Black Hills Hundred returns to Hill City

Leslie Silverman
About 60 cyclists made their way into Hill City this week via the Mickelson Trail. The Black Hills Hundred ride, organized by Pork Belly Ventures, had participants from all over the United States who came to ride in the Black Hills on what is seen by many to be an accessible trail for all.
“It’s pretty special,” says 63-year-old Pat Rainey from Kansas City, Mo., about the Mickelson trail. “Lots of hills if you like the workout but it’s not so steep that it takes out a family.” 
Because of its beauty and ease Rainey keeps coming back to ride the Mickelson year after year. 
“It’s pretty special. I’ve ridden this trail about 800 miles in the last couple of years,” he said.
Rainey calls the Mickelson Trail “amazing” and says it is one of his favorite trails to ride. “They do a good job taking care of it.” 
Rainey’s bike is a recumbent trike. He prefers it to a traditional bike because he sits in a seat versus a saddle.
“It’s much more comfortable and easier on the back and knees,” he said.
The 34 miles he rode from Deadwood still provided him with a good morning workout.
Scott Boniface, another Black Hills Hundred cyclist, was riding the Mickelson Trail for the first time.
“The landscape is different” from his home in Santa Barbara, Calif, he said. He described the trail as both “fantastic and beautiful.”
Boniface was on the ride with two of his friends, also from Santa Barbara, 42-year-old Justin Wehner and 46-year-old Taryn Ashlock, both first timers to the Black Hills. The trio had been in Rochford the night before and marveled at the hospitality of the locals. Just don’t mention the “S” word,” they joked, referring to the Sturgis Rally. 
Like other riders, the trio felt that the  Mickelson was accessible to anyone.
“We have all levels of cyclists on this ride,” said Boniface, including an 83- year-old. “It’s a trail anybody can do. The railroad bed is gentle.”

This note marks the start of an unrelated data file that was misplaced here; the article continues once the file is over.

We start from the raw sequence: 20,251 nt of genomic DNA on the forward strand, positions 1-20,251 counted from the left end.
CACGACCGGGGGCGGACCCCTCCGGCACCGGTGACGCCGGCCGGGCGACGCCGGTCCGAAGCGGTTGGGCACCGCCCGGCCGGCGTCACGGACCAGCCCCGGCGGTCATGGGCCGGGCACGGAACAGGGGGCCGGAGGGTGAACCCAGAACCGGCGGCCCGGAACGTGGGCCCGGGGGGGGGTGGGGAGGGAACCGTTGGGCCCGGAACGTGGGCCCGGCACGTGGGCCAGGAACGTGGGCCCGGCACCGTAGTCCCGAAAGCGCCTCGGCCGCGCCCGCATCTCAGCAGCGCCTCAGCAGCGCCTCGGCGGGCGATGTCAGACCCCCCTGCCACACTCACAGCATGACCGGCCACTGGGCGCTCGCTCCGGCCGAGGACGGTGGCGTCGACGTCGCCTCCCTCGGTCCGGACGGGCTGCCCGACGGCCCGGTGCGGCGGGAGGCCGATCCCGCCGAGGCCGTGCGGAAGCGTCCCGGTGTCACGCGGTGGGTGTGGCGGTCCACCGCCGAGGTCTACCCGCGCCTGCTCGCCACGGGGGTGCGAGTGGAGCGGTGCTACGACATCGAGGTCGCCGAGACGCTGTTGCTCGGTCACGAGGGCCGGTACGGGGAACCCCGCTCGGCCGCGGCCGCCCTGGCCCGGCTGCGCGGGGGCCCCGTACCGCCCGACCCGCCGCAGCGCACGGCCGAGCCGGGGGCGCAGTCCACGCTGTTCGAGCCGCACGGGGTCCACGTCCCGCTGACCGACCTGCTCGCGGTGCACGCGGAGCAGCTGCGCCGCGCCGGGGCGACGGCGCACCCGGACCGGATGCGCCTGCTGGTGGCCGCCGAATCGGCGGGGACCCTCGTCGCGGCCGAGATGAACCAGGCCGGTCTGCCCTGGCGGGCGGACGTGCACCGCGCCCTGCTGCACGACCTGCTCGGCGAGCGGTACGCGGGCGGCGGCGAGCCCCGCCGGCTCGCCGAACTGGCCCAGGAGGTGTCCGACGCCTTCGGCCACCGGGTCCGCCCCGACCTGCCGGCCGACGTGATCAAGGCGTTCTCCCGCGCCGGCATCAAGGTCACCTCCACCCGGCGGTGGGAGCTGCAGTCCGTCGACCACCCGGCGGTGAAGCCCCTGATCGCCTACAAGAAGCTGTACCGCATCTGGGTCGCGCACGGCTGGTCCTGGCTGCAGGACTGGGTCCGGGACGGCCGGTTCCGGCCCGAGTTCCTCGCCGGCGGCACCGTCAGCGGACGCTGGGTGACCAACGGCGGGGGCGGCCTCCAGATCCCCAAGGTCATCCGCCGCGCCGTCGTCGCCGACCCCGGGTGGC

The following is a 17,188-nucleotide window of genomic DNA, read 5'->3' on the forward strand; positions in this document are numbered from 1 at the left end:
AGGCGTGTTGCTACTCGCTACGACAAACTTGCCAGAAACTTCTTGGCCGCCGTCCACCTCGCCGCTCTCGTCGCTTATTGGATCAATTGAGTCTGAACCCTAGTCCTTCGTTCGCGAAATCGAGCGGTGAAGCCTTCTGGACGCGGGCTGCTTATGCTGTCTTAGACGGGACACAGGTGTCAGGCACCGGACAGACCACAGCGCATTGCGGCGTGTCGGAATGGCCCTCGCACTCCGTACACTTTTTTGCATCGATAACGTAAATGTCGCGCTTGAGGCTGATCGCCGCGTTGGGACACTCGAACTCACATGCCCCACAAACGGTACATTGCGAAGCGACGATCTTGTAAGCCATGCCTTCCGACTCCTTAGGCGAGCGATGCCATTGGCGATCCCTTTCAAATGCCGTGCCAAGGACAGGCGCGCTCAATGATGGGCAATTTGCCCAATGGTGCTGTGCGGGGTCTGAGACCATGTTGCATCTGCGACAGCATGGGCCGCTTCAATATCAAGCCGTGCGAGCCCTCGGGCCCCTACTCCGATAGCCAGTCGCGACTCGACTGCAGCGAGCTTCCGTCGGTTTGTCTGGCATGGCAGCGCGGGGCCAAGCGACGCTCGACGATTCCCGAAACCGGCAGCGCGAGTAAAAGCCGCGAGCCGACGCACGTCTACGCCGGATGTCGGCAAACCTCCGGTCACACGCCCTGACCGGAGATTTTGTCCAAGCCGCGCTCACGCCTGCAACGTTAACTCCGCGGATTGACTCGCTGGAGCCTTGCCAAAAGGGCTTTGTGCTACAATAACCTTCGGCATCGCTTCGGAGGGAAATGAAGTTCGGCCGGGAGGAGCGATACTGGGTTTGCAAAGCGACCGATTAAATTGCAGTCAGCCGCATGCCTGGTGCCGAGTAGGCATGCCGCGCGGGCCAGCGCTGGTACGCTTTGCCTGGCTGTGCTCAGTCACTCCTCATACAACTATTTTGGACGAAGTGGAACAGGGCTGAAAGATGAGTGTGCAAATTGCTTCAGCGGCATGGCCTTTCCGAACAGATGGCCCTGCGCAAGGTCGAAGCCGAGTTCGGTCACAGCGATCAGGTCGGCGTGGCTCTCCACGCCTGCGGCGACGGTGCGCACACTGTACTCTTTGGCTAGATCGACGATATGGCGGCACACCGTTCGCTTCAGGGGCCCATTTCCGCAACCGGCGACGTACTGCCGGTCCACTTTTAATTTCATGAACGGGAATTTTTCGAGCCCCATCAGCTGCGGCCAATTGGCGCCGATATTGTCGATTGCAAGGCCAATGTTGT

Cyclists on the Black Hills Hundred are fully supported by the ride staff. Cyclists can bring their own bikes or rent them. They can stay in tents provided by the ride or ones they bring. There are even portable “hotel rooms” the company sets up in the tractor trailers it brings along.
“I don’t have to worry about anything but pedaling,” Rainey said. 
Pork Belly Ventures, known for its RAGBRAI ride, which is the largest multi-day ride in the world, is famous among cycling enthusiasts as being a premiere adventure company. People like 63-year-old Scott Hartman from Juneau, Alaska, download the company’s app and follow what they do.
“I did RAGBRAI,” said Hartman.  I saw they were doing this and it looked like a fun ride.”
Hartman, who is normally a road cyclist, enjoyed his first time on gravel, preparing for a longer gravel  ride this fall from Pennsylvania to Washington, D.C.
“I feel a lot more comfortable for my big trail ride. I’m not as freaked out at having to do 60 miles a day,” he said.
Hartman described the switch to gravel as uncertain. Soft gravel can be a concern as can the speed of travel. But the Mickelson he said was “so good.”
This is the second time Pork Belly Ventures has held this ride this year. The company sets up shop at the Black Hills Trailside Park Resort right on the Mickelson trail in Hill City. Cyclists have a scheduled trip on the 1880 Train and are free to roam about Hill City after, dining, shopping and relaxing. Side trips to Mount Rushmore and Crazy Horse are also available to cyclists.
Before leaving Hill City in the morning, riders were treated to breakfast burritos courtesy of the Hill City Senior Center.
The Hill City Chamber of Commerce was instrumental in bringing Pork Belly Ventures and its riders to Hill City. Chamber executive  director Janet Wetovick-Bily personally hand delivered 60 canvas Hill City swag bags to event coordinators, ensuring riders had information on what there is to see and do in Hill City. The bags were passed out as riders rode in for the day. 
“The chamber was excited and grateful to facilitate linkages among our visiting groups with our members this summer, like we did with Pete and Tammy from Pork Belly Ventures,” Wetovik-BIly said. 
The chamber was able to make connections with its member partners including  “the awesome folks at Black Hills Trailside Park Resort, Hill City Senior Center and the 1880 Train so that riders could experience Hill City to the fullest,” said Wetovik-Bily, who says plans for next year’s ride are already in the works. 

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